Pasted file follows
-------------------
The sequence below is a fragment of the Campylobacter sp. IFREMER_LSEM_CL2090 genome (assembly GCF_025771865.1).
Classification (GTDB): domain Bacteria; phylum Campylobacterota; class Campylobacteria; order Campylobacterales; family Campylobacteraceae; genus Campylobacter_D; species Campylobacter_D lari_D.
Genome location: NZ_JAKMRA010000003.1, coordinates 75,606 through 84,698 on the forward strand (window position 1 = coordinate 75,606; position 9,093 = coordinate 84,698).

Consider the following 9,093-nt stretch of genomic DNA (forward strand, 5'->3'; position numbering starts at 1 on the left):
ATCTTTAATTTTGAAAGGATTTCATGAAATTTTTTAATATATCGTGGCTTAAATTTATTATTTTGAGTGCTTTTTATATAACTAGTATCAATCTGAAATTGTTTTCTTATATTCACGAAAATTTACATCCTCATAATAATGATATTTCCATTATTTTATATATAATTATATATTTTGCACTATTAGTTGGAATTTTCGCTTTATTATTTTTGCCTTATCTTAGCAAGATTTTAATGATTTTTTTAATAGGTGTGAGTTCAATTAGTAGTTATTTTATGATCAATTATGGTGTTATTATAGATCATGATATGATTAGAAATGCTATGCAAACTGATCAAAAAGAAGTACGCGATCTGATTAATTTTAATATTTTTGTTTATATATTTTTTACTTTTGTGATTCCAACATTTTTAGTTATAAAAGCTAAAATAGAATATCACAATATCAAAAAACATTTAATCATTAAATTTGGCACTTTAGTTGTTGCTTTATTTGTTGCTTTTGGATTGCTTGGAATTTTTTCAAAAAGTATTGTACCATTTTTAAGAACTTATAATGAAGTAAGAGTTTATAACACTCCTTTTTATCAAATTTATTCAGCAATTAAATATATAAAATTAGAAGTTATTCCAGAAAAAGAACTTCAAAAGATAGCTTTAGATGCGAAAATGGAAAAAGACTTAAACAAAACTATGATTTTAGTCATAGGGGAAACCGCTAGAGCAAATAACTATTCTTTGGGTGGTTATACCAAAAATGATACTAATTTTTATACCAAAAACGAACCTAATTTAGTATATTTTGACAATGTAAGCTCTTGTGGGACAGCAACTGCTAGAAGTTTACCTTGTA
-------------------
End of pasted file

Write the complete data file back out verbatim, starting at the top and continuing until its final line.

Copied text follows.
The sequence below is a fragment of the Campylobacter sp. IFREMER_LSEM_CL2090 genome (assembly GCF_025771865.1).
Classification (GTDB): domain Bacteria; phylum Campylobacterota; class Campylobacteria; order Campylobacterales; family Campylobacteraceae; genus Campylobacter_D; species Campylobacter_D lari_D.
Genome location: NZ_JAKMRA010000003.1, coordinates 75,606 through 84,698 on the forward strand (window position 1 = coordinate 75,606; position 9,093 = coordinate 84,698).

Consider the following 9,093-nt stretch of genomic DNA (forward strand, 5'->3'; position numbering starts at 1 on the left):
ATCTTTAATTTTGAAAGGATTTCATGAAATTTTTTAATATATCGTGGCTTAAATTTATTATTTTGAGTGCTTTTTATATAACTAGTATCAATCTGAAATTGTTTTCTTATATTCACGAAAATTTACATCCTCATAATAATGATATTTCCATTATTTTATATATAATTATATATTTTGCACTATTAGTTGGAATTTTCGCTTTATTATTTTTGCCTTATCTTAGCAAGATTTTAATGATTTTTTTAATAGGTGTGAGTTCAATTAGTAGTTATTTTATGATCAATTATGGTGTTATTATAGATCATGATATGATTAGAAATGCTATGCAAACTGATCAAAAAGAAGTACGCGATCTGATTAATTTTAATATTTTTGTTTATATATTTTTTACTTTTGTGATTCCAACATTTTTAGTTATAAAAGCTAAAATAGAATATCACAATATCAAAAAACATTTAATCATTAAATTTGGCACTTTAGTTGTTGCTTTATTTGTTGCTTTTGGATTGCTTGGAATTTTTTCAAAAAGTATTGTACCATTTTTAAGAACTTATAATGAAGTAAGAGTTTATAACACTCCTTTTTATCAAATTTATTCAGCAATTAAATATATAAAATTAGAAGTTATTCCAGAAAAAGAACTTCAAAAGATAGCTTTAGATGCGAAAATGGAAAAAGACTTAAACAAAACTATGATTTTAGTCATAGGGGAAACCGCTAGAGCAAATAACTATTCTTTGGGTGGTTATACCAAAAATGATACTAATTTTTATACCAAAAACGAACCTAATTTAGTATATTTTGACAATGTAAGCTCTTGTGGGACAGCAACTGCTAGAAGTTTACCTTGTA